"My wife says it's a pretty good likeness," Francis S. Currey told a reporter in 1998. Still, the former Army NCO never expected to see a 12-inch version of his younger self, complete with a tiny Medal of Honor; miniature Bazooka, Browning automatic rifle, and grenades; and doll-sized webbed helmet. Francis Currey, decorated World War II combat veteran, has been memorialized as the first Medal of Honor G.I. Joe Action Figure.
Since these popular Hasbro dolls were introduced in 1964, G.I. Joe has undergone several transformations and appeared in many different uniforms. From Canadian Mounties to pro wrestlers to "Eco-Warriors," G.I. Joe dolls have sparked many a child's imagination. However, some of the figures, like the one modeled after Currey, are "really involved," said Gary Parsons, curator of Florida's Camp Blanding Museum. "It's a collector's item, not a child's toy," Parsons told the Gainesville Sun. Almost all of the 100,000 Sgt. Currey dolls made have been purchased by eager collectors who understand how significant it is that Currey was chosen as the first representative in this series.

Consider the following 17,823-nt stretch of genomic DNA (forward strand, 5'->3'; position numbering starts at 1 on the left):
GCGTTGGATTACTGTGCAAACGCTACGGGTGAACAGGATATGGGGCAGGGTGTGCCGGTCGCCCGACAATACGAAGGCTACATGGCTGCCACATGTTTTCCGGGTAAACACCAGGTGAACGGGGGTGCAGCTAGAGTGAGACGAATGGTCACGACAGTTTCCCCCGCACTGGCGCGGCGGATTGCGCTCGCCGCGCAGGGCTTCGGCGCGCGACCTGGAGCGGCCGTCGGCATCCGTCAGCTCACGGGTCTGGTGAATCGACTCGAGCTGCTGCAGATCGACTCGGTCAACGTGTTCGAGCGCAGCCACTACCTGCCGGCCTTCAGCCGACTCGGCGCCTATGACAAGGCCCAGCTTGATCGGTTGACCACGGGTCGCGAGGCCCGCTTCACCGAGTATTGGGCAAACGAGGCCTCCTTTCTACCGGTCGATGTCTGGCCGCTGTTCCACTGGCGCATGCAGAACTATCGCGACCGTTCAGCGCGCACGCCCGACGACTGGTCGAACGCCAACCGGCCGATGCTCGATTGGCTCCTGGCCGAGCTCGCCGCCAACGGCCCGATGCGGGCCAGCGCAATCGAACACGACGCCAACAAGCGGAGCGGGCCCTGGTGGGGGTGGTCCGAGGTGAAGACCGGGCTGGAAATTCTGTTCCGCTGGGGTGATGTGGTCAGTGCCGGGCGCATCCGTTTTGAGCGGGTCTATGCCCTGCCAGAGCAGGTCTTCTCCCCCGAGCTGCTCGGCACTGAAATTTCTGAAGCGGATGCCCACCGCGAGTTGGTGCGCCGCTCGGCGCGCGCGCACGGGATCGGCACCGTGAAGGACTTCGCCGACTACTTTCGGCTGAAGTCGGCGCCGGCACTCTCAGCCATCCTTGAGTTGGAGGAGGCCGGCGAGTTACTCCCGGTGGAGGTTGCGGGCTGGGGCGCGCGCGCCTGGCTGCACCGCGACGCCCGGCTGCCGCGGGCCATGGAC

Currey, a sergeant with Company K, 120th Infantry, 30th Infantry Division, was 18 when he performed the heroic actions that forced his enemy to withdraw from the field of battle. Brought up in New York's Catskill Mountains, Currey was a crack marksman. On Dec. 21, 1944, he was with 3rd Platoon near Malmedy, Belgium, when the Germans went on the offensive. Currey and his men sought cover in an abandoned factory, where he found a bazooka.
The rockets Currey needed as ammunition were located across a heavily guarded street, but he charged through the artillery fire and reached them, using one of the rockets to destroy a tank. In the ensuing combat, Currey saved five American comrades by launching grenades at the enemy. He took command of a machine gun, and the Germans were finally forced to fall back under his relentless fire.
Currey's Medal of Honor was awarded not just for bravery, not just for personal sacrifice, not just for halting the advance of the enemy — although any of these might have been enough. This man's singular actions are credited with shortening the war by at least six weeks, for had the Germans broken through that day, they would have gained a huge advantage.